Jacques René Hébert
Jacques René Hébert
The French journalist and revolutionist Jacques René Hébert (1757-1794) published the journal "Le Père Duchesne" and was a spokesman for the sansculottes, the extreme republicans of revolutionary France.
Like other popular leaders of the French Revolution, Jacques René Hébert was a member of the bourgeoisie. He was born in Alençon, the son of a successful master jeweler who was a member of the municipal nobility. At the beginning of the French Revolution he was a destitute in Paris, but by 1790 he had established himself as a successful pamphleteer of political satires, appealing to popular antagonisms toward the nobility and the clergy. After the flight of the King, he attacked the Crown as the enemy of the Revolution.
In June 1792 Hébert founded the Revolutionary journal Le Père Duchesne, which became his vehicle for expounding his conception of proletarian interests and for venting his own frustrations. Its symbol was the caricature of a well-known braggart—a sinister-looking man, a revolver in one hand and a hatchet in the other, standing over a kneeling priest, continually calling for the death of the enemies of the people. On Dec. 22, 1792, Hébert was elected assistant prosecutor of the Paris Commune.
During 1793 Hébert became the advocate of sansculottism, which demanded all-out war against the enemies of the people. These enemies included the Church, counter revolutionaries, profiteers, and political moderates. Although he has been associated with the dechristianization movement, Hébert claimed he was not an atheist. He maintained that all good Jacobins ought to see Christ as the first Jacobin.
Hébertists were closely linked to the program of the Terror. Their fierce hatred of those classified as "enemies of the people" was influential in the Law of the Suspects, which made official their demands for justice. Their demands for price-fixing and enforced consumer protection led to the Laws of the Maximum of September and December 1793. Hébertists were also fanatical terrorists, and their influence was great in the police apparatus of the Committee of General Security. As such, they were deeply implicated not only in the Reign of Terror in Paris but also in the massacres of Lyons, Nantes, and the Vendée.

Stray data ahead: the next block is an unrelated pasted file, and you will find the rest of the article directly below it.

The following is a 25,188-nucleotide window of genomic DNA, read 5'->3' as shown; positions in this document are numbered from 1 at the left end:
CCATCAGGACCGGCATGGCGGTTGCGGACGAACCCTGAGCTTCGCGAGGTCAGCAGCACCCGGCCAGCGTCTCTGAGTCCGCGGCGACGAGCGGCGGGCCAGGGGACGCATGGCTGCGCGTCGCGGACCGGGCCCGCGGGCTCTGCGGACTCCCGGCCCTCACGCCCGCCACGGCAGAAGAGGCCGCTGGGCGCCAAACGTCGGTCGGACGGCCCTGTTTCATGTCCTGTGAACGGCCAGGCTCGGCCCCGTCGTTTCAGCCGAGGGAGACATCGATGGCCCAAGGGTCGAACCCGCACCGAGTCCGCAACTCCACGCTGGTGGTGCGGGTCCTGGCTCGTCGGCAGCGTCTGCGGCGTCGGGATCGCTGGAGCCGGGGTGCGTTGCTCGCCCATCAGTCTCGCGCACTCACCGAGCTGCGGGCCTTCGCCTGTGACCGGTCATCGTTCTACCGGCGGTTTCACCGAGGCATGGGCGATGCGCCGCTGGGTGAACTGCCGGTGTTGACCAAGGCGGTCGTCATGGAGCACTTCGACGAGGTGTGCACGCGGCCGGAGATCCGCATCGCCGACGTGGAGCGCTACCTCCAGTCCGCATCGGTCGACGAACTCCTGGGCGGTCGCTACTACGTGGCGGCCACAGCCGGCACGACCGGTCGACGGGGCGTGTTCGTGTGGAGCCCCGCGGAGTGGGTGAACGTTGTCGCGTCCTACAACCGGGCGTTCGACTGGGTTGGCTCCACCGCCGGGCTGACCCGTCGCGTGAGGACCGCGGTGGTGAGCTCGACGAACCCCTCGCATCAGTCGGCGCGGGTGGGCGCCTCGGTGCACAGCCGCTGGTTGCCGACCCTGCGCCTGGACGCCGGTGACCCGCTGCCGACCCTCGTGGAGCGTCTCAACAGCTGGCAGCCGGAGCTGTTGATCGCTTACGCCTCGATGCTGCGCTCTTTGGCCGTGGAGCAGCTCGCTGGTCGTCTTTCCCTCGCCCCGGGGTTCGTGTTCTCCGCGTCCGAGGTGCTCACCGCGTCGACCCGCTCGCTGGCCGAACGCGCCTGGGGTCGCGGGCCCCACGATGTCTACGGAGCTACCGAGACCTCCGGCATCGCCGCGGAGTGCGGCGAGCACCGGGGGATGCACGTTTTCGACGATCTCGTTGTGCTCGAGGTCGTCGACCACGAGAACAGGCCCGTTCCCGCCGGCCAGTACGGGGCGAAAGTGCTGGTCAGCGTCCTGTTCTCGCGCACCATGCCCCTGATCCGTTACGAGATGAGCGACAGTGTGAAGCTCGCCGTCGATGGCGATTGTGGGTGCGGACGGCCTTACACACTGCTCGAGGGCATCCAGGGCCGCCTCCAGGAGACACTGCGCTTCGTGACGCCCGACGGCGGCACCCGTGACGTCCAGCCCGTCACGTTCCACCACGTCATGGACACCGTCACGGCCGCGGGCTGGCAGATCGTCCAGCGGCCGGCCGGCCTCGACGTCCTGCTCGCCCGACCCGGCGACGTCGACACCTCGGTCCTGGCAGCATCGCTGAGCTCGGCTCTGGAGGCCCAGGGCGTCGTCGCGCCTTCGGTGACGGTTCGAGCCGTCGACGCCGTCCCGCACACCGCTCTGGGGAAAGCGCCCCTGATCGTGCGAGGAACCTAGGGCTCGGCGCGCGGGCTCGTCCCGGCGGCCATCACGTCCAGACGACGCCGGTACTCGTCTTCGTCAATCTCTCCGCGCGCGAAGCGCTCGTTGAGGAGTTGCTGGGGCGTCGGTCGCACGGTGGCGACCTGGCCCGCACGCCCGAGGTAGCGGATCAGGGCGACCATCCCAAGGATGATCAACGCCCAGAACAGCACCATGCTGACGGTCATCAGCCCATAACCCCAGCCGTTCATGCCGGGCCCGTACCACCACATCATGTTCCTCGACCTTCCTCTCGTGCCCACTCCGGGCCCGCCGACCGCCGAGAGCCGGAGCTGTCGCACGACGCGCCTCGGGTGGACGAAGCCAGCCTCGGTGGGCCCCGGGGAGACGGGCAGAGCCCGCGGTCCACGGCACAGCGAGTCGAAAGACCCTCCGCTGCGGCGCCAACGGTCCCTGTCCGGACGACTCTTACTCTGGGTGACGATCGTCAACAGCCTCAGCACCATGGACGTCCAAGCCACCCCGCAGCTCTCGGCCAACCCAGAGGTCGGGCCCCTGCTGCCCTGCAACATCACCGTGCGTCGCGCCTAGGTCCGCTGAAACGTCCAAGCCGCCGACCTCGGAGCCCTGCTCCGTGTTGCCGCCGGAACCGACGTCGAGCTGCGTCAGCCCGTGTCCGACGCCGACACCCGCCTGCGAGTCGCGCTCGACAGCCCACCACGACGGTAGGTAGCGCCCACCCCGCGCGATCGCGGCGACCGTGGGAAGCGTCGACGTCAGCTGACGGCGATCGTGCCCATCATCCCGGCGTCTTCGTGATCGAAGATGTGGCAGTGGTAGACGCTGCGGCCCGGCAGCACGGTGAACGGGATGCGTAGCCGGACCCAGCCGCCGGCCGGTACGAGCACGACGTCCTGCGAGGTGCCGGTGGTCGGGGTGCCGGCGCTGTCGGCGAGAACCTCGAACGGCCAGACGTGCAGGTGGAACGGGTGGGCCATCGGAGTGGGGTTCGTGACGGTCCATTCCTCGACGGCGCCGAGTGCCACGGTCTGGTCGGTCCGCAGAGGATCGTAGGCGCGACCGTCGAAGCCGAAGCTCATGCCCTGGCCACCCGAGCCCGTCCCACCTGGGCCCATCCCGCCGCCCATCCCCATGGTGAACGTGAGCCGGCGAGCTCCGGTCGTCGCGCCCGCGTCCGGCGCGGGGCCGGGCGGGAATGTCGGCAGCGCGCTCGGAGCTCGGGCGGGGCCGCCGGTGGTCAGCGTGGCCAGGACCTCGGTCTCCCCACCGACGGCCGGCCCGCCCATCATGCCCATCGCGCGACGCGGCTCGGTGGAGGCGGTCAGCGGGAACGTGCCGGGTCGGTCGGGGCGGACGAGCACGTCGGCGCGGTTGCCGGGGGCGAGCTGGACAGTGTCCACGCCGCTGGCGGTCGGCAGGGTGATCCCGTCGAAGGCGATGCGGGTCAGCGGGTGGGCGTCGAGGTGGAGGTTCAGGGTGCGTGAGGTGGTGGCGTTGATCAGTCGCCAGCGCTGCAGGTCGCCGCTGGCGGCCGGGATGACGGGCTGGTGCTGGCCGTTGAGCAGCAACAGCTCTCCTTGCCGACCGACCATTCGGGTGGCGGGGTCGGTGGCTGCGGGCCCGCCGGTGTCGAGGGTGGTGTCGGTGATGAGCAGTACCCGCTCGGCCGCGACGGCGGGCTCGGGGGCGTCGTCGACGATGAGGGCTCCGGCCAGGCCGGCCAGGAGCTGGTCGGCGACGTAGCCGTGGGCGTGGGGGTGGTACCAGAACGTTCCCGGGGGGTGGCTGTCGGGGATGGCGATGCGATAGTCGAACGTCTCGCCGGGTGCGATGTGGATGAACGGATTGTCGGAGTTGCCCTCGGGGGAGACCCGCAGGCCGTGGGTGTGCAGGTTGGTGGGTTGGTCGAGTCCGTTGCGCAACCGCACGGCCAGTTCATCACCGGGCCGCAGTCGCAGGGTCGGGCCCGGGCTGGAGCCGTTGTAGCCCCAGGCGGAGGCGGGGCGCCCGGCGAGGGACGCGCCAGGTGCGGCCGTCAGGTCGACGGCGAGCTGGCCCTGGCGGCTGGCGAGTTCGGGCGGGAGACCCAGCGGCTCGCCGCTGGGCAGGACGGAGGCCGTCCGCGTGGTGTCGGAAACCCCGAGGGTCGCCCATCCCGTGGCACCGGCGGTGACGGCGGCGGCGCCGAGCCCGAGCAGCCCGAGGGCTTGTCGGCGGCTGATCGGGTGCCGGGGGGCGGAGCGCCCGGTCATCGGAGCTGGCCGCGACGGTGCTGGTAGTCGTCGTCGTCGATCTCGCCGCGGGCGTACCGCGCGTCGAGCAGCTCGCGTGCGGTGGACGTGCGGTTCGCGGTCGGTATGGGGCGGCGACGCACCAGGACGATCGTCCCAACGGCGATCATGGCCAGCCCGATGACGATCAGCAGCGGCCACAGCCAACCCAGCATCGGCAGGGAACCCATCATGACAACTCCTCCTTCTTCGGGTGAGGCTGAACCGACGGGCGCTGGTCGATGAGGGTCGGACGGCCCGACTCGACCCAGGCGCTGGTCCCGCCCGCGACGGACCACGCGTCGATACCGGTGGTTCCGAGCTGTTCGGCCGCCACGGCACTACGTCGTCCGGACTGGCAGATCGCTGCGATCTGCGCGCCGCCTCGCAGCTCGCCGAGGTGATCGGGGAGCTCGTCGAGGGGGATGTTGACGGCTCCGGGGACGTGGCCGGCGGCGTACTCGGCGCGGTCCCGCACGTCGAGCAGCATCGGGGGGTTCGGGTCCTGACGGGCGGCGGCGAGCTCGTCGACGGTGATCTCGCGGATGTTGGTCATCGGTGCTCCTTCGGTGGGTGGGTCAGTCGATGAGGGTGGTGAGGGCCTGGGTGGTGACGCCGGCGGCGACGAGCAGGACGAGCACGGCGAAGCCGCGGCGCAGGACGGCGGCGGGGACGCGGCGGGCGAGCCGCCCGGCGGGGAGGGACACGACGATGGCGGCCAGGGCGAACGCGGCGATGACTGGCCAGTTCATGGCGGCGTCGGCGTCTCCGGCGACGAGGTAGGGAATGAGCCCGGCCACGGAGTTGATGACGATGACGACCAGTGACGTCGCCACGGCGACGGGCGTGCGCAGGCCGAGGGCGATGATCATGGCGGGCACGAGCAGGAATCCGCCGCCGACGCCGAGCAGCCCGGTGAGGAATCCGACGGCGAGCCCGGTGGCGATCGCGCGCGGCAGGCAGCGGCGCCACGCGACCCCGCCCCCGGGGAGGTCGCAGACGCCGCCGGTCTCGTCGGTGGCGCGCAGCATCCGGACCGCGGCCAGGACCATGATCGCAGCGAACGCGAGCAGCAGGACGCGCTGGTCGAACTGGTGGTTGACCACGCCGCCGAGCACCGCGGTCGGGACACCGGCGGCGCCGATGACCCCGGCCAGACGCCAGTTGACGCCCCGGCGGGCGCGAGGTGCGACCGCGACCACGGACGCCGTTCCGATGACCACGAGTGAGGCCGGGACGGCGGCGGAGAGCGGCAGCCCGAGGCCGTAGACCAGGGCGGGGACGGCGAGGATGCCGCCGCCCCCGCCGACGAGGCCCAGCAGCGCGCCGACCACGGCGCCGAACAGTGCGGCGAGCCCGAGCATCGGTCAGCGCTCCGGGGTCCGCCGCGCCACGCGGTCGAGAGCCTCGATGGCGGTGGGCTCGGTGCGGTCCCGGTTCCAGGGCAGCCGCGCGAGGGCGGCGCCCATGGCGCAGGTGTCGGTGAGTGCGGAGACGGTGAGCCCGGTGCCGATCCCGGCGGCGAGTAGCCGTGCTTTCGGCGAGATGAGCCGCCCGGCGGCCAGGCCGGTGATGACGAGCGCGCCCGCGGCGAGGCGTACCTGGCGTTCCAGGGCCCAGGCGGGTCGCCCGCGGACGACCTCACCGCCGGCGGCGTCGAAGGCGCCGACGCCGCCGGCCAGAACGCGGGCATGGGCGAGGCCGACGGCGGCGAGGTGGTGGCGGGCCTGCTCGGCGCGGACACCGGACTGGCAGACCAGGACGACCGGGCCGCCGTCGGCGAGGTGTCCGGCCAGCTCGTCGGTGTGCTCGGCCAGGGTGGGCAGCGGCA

Hébert's base of power was the Commune and the influence it wielded on the Committee of Public Safety. The Committee's actions in December 1793 in suppressing the Commune did much to arouse the ire of Hébert and the sansculottes. They began to attack the Committee, blaming it for the failure of price controls and for complicity with war profiteers. Finally, on March 4, 1794, Hébert—egged on by his supporters—called for an insurrection of the Commune. His call met with little success, but it served as a reason for his proscription as a counterrevolutionary. He was arrested on March 14, 1794, and was executed on March 24.
All historians have agreed that Hébert was an opportunist, but recently social historians have suggested that his opinions were widely held by the people. In particular, he seems to have been representative in his belief that by 1794 a conspiracy of sellers against consumers did exist.
Hébert's role in the French Revolution is discussed in Georges Lefebvre, The French Revolution (1930; 3d ed. rev. 1963; trans., 2 vols., 1962-1964); Ralph Korngold, Robespierre and the Fourth Estate (1941); Robert Roswell Palmer, Twelve Who Ruled: The Committee of Public Safety during the Terror (1941); and Albert Soboul, The Parisian Sans-Culottes and the French Revolution, 1793-4 (1964).